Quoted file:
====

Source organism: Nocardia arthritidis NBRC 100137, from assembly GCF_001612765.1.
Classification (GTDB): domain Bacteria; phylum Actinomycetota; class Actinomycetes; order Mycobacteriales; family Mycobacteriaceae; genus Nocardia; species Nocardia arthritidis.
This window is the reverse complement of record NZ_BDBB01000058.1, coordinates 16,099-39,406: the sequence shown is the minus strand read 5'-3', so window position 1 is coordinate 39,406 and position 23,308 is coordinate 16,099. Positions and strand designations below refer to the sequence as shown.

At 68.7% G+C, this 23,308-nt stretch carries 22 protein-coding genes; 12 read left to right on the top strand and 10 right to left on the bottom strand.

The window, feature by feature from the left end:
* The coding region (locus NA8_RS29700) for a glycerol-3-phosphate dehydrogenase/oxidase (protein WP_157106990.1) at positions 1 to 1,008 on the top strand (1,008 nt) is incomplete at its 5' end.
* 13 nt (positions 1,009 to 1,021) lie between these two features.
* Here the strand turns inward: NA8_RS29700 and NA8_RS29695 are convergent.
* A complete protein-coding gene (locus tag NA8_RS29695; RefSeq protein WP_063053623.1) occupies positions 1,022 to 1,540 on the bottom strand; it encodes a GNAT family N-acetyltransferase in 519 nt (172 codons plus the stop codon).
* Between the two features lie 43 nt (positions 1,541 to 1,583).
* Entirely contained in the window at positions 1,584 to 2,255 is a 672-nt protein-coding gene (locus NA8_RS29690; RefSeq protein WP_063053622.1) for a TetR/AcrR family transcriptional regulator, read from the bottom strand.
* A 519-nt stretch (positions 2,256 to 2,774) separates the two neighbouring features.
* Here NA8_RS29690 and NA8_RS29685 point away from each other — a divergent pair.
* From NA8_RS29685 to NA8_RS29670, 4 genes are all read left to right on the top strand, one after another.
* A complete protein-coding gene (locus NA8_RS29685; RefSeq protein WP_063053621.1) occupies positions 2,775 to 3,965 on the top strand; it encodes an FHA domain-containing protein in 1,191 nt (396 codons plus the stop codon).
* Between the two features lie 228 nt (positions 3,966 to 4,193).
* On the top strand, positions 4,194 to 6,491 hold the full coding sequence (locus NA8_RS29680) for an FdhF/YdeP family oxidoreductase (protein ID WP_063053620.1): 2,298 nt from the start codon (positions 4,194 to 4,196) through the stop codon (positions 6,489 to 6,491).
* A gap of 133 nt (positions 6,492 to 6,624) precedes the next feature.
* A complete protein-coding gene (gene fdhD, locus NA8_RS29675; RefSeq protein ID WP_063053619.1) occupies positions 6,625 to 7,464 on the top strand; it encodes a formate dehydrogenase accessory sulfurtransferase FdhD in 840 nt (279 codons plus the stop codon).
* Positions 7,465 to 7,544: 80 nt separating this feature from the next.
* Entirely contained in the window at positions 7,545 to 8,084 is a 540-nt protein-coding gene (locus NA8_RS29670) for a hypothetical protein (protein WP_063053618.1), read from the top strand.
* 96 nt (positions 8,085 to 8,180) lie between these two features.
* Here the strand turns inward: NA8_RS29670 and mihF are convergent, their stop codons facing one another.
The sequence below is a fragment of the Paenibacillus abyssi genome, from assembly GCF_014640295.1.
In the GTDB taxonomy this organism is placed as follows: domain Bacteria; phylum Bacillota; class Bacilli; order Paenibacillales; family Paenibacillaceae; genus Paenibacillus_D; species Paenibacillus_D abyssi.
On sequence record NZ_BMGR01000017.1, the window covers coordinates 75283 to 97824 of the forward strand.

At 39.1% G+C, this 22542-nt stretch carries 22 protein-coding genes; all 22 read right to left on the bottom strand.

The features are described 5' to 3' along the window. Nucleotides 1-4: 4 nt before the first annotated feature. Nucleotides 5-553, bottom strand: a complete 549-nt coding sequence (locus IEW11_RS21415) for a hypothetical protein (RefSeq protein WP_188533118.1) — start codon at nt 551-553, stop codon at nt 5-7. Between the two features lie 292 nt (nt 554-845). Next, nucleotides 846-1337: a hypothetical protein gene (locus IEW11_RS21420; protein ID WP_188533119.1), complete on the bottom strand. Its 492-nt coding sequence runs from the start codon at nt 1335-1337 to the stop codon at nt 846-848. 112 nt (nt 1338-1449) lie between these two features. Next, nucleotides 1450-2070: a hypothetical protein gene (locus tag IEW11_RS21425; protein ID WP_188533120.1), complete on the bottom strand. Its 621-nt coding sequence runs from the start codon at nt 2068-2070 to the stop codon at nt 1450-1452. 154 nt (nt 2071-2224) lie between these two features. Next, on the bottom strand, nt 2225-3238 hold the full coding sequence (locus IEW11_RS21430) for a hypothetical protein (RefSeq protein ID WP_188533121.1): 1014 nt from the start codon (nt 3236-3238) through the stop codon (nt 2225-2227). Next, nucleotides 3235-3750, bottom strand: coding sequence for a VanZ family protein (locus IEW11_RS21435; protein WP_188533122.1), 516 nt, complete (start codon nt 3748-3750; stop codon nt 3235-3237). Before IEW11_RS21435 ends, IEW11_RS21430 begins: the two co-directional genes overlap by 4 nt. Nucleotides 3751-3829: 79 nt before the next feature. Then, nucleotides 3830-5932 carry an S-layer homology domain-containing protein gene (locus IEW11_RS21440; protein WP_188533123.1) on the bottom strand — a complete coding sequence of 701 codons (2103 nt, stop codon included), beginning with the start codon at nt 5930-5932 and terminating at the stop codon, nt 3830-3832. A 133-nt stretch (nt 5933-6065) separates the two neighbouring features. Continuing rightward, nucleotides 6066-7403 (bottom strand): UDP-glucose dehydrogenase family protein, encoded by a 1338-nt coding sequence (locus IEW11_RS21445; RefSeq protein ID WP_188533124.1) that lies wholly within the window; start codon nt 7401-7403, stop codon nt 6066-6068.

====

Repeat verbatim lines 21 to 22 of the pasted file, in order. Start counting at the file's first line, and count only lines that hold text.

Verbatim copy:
* Entirely contained in the window at positions 7,545 to 8,084 is a 540-nt protein-coding gene (locus NA8_RS29670) for a hypothetical protein (protein WP_063053618.1), read from the top strand.
* 96 nt (positions 8,085 to 8,180) lie between these two features.